Including Sunday ramblings from our editor, Tracey, as well as “What’s Up Wednesday” our roundup of what’s in season and new article updates and alerts.

We respect your email privacy

Tracey Besemer

Hey there, my name is Tracey. I’m the editor-in-chief here at Rural Sprout.

Many of our readers already know me from our popular Sunday newsletters. (You are signed up for our newsletters, right?) Each Sunday, I send a friendly missive from my neck of the woods in Pennsylvania. It’s a bit like sitting on the front porch with a friend, discussing our gardens over a cup of tea.

Originally from upstate NY, I’m now an honorary Pennsylvanian, having lived here for the past 18 years.

I grew up spending weekends on my dad’s off-the-grid homestead, where I spent much of my childhood roaming the woods and getting my hands dirty.

I learned how to do things most little kids haven’t done in over a century.

Whether it was pressing apples in the fall for homemade cider, trudging through the early spring snows of upstate NY to tap trees for maple syrup, or canning everything that grew in the garden in the summer - there were always new adventures with each season.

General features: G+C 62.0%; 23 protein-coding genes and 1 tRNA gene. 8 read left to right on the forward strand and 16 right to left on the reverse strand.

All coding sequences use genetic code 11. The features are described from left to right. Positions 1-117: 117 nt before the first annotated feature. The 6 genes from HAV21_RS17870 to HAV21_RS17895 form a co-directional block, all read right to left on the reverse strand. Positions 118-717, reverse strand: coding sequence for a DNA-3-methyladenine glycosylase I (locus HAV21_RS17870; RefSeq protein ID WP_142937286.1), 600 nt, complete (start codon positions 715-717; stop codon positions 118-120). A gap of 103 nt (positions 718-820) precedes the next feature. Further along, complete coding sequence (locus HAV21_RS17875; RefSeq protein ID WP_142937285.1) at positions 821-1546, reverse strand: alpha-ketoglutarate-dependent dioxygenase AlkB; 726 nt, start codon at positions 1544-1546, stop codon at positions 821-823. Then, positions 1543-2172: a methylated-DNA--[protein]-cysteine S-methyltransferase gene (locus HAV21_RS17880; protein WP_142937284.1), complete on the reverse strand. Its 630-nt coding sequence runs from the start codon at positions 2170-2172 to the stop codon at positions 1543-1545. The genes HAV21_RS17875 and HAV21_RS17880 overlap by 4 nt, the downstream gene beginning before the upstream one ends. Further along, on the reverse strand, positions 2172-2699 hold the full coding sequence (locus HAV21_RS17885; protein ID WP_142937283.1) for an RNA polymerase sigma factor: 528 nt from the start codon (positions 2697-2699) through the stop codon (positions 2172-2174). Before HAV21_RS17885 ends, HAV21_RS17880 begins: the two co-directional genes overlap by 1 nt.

As an adult, I continue to draw on the skills I learned as a kid. I love my Wi-Fi and knowing pizza is only a phone call away. And I’m okay with never revisiting the adventure that is using an outhouse in the middle of January.

These days, I tend to be almost a homesteader.

I take an eclectic approach to homesteading, utilizing modern convenience where I want and choosing the rustic ways of my childhood as they suit me.

I’m a firm believer in self-sufficiency, no matter where you live, and the power and pride that comes from doing something for yourself.

I’ve always had a garden, even when the only space available was the roof of my apartment building. I’ve been knitting since age seven, and I spin and dye my own wool as well. If you can ferment it, it’s probably in my pantry or on my kitchen counter. And I can’t go more than a few days without a trip into the woods looking for mushrooms, edible plants, or the sound of the wind in the trees.

You can follow my personal (crazy) homesteading adventures on Almost a Homesteader and Instagram as @aahomesteader.

Peace, love, and dirt under your nails,